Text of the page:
Officially, the recession ended in June 2009. But for many Americans, the recession is still in full force. New research shows that the recovery is not being evenly shared. Overall, workers’ earnings are down because the jobs that are hiring pay less than the jobs that were lost. Minorities face much higher unemployment and live disproportionately in states which have the worst economic climate. Young people face especially daunting job prospects. So perhaps it’s no surprise that a recent CBS/New York Times poll shows that only 23% of Americans think the economy is getting better.
Meanwhile, politicians in Washington are discussing budget cuts that could derail the recovery and undermine our long-term competitiveness. Right now, we need to invest in the infrastructure of job training and education, which is a driver of our economy and will help put Americans back to work.
Well-Being Is Not Improving After the Recession
The Center on Social Exclusion went beyond just measuring gross domestic product to examine 14 indicators of well-being in four categories (housing, health, jobs, and socio-fiscal). Looking back over the last 18 months, the study found that most states had not improved their well-being. Many are still treading water, and 15-24 states have actually continued to lose ground in each of the categories. Furthermore, states with higher percentage minority populations have fared worse on these measures than predominantly white states.
Unemployment Is Improving Slightly,
But Long-Term Unemployment Continues to Worsen
Private sector hiring is improving, but even with 216,000 new jobs in March we have a long way to go. There is still only one job opening for every four unemployed workers. We need to add 127,000 new jobs every month just to keep up with population growth. At this rate it would take five and a half years just to halve the unemployment rate down to a more acceptable 4.4%. There at 13.5 million unemployed Americans who are actively seeking work, plus 8.4 million Americans who are working part-time only because they can’t find full-time jobs, and at least another 2.4 million who would like to work but aren’t looking right now. The length of time workers are unemployed is still inching up; half of those unemployed have been looking for five months or longer (the average amount of time out of work is now nine months and rising). The overall unemployment rate is 8.8%, but the rate remains especially high for those with limited education, Hispanics (11.9%), Blacks (15.5%), teenagers (24.5%), those aged 20-24 (15.0%), veterans who’ve served since 2001 (10.9%), and persons with a disability (15.6%).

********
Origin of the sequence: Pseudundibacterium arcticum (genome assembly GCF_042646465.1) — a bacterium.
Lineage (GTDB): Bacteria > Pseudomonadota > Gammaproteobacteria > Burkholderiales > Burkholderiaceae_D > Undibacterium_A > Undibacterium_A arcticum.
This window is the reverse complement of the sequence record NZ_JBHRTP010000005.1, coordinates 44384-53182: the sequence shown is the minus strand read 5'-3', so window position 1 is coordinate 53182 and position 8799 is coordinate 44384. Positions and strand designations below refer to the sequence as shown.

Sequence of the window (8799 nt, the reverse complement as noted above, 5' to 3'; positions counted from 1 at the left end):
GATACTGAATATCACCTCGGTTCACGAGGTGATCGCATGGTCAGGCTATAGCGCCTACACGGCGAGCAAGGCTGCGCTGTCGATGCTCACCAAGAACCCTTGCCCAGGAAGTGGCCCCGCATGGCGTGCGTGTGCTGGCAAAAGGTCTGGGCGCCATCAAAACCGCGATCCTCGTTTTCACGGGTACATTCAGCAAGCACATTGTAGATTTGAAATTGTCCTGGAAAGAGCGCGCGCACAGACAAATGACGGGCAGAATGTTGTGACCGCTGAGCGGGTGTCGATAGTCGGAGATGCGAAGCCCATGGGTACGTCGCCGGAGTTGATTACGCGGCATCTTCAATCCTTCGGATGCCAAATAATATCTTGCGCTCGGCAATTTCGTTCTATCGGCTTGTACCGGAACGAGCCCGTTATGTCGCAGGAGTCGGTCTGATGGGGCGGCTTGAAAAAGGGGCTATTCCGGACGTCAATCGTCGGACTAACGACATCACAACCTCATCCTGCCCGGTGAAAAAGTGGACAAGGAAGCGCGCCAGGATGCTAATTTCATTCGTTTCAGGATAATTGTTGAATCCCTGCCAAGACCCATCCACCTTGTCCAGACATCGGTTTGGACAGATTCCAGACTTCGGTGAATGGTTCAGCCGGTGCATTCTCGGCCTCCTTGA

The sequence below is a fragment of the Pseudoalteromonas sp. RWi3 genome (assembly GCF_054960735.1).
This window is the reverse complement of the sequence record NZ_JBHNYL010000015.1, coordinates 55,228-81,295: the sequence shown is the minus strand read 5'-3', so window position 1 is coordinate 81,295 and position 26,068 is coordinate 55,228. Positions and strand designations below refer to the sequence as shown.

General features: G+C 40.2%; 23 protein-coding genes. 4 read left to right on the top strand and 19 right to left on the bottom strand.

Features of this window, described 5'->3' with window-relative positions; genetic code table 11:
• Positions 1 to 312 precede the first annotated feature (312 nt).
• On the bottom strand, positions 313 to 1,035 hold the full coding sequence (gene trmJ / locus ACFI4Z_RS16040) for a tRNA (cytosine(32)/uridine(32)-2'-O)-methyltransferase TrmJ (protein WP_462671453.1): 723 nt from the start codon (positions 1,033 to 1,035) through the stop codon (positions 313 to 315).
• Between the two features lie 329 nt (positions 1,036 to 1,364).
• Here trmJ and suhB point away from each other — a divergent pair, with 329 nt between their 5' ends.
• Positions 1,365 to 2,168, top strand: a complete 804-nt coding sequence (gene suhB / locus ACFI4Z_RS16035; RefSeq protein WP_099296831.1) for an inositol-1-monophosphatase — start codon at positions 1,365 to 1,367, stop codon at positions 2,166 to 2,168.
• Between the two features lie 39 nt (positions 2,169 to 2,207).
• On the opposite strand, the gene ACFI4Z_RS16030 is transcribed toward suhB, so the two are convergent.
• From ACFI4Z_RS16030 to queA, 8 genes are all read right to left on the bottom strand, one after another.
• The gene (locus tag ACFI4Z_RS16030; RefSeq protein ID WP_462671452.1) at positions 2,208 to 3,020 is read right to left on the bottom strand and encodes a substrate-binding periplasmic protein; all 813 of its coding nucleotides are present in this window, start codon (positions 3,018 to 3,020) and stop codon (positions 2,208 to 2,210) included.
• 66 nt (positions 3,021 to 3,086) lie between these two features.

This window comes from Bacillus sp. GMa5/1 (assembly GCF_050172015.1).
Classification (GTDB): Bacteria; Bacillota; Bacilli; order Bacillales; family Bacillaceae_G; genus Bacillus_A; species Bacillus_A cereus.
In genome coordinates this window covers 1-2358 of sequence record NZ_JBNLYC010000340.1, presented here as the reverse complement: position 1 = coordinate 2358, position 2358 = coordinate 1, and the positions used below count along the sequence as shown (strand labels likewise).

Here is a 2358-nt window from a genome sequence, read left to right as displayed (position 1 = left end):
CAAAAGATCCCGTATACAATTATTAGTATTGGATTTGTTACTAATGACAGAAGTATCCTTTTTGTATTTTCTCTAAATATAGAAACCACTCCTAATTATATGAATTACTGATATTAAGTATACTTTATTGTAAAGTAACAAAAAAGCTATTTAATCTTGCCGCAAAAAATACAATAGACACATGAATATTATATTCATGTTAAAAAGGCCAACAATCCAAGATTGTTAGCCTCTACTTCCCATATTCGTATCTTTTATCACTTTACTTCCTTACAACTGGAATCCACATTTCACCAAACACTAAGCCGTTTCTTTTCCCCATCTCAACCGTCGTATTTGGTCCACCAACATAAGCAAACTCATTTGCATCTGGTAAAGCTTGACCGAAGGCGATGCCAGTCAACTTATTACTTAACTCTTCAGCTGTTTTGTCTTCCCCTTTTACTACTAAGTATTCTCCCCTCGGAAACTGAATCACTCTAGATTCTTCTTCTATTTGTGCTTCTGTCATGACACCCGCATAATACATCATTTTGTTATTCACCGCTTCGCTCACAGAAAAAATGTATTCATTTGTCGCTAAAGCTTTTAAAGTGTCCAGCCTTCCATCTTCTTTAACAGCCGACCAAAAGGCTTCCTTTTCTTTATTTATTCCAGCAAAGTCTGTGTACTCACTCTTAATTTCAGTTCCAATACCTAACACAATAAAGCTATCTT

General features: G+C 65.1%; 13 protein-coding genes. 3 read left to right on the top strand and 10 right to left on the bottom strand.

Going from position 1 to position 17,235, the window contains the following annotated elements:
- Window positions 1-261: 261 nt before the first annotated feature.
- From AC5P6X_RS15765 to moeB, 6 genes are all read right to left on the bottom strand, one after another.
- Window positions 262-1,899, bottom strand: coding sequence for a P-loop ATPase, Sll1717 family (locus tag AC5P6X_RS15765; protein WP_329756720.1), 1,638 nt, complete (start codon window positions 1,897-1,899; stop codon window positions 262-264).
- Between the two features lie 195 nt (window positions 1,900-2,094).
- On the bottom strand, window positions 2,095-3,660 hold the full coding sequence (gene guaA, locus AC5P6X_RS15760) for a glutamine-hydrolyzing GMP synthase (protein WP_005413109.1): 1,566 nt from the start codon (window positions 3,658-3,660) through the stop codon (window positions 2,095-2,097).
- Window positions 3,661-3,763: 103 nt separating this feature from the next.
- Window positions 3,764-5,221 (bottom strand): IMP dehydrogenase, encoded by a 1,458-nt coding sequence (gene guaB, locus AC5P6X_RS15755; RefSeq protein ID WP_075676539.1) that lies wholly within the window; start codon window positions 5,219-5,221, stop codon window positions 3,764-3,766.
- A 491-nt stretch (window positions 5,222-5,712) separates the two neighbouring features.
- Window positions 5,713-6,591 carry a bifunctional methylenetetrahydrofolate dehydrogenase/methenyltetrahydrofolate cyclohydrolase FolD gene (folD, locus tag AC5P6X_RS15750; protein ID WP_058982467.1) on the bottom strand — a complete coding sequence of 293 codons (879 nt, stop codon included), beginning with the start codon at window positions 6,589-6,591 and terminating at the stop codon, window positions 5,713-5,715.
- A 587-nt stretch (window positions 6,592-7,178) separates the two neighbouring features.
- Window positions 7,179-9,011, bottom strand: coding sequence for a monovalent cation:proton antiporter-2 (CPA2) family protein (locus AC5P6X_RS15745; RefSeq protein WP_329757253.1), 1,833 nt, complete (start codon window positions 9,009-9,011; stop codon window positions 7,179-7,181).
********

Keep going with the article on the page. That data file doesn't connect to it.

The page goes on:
Real Earnings Are Falling While Corporate Profits Soar
While more Americans are finding work, wages and earnings are heading in the wrong direction.
The economy has been expanding for almost two years. Real corporate profits neared an all-time high in 2010, and top CEOs earned 23% more in 2010 than 2009. But the gains in productivity generated by American workers are not ending up in their pocketbooks. Instead, the Wall Street Journal reported last month that, while productivity has climbed 5.2% in the first 18 months of the recovery, that had translated into record profits for shareholders, not higher wages for workers. In fact, since that story broke, real hourly wages have fallen more than 1% in the last two months alone. And that’s not an isolated blip. From March 2009 to March 2011, the average American worker lost 1% of their total earnings in real terms.
Good Jobs Lost During the Recession Are Being Replaced By Low-Wage Jobs
The National Employment Law Project released a report that shows that while the recession’s job losses were concentrated in higher-wage industries (especially construction, non-durable manufacturing, finance/insurance, and information), the limited job gains since have come disproportionately in the low-wage industries (temporary jobs, retail, administrative support, and the service sector).
We Must Re-Invest in an Equitable Recovery That Creates Jobs
We need to invest in education and training for American workers so we can innovate, grow the economy, and create jobs that pay a family-sustaining wage. The president has called on all Americans to get at least one year of education or training after high school. That extra education is critical; workers over 25 with some college or an associate’s degree currently have an unemployment rate of 7.7%, compared to 10.5% for high school grads and 15.2% for those with no high school degree. Last year, the federal Workforce Investment Act system, which provides training and job search assistance, served 8.4 million Americans and helped 4.3 million get jobs.
But our national infrastructure for job training and education is under threat. The continuing resolution recently passed by Congress to fund the government through fiscal year 2011 cut $1 billion from our nation’s investments in job training and education, though even further cuts were averted. And House Budget Chairman Paul Ryan’s long-term budget proposal, which passed the House on April 15, included naïve assumptions about Pell grants, community colleges and the workforce development system, and drastic (though still vague) cuts to these critical programs. It should be obvious, but now is not the time to cut job training and employment services. Solving our budget crisis is important, but slashing the workforce development system will undermine our future competiveness and growth. Right now, we need to get Americans back to work.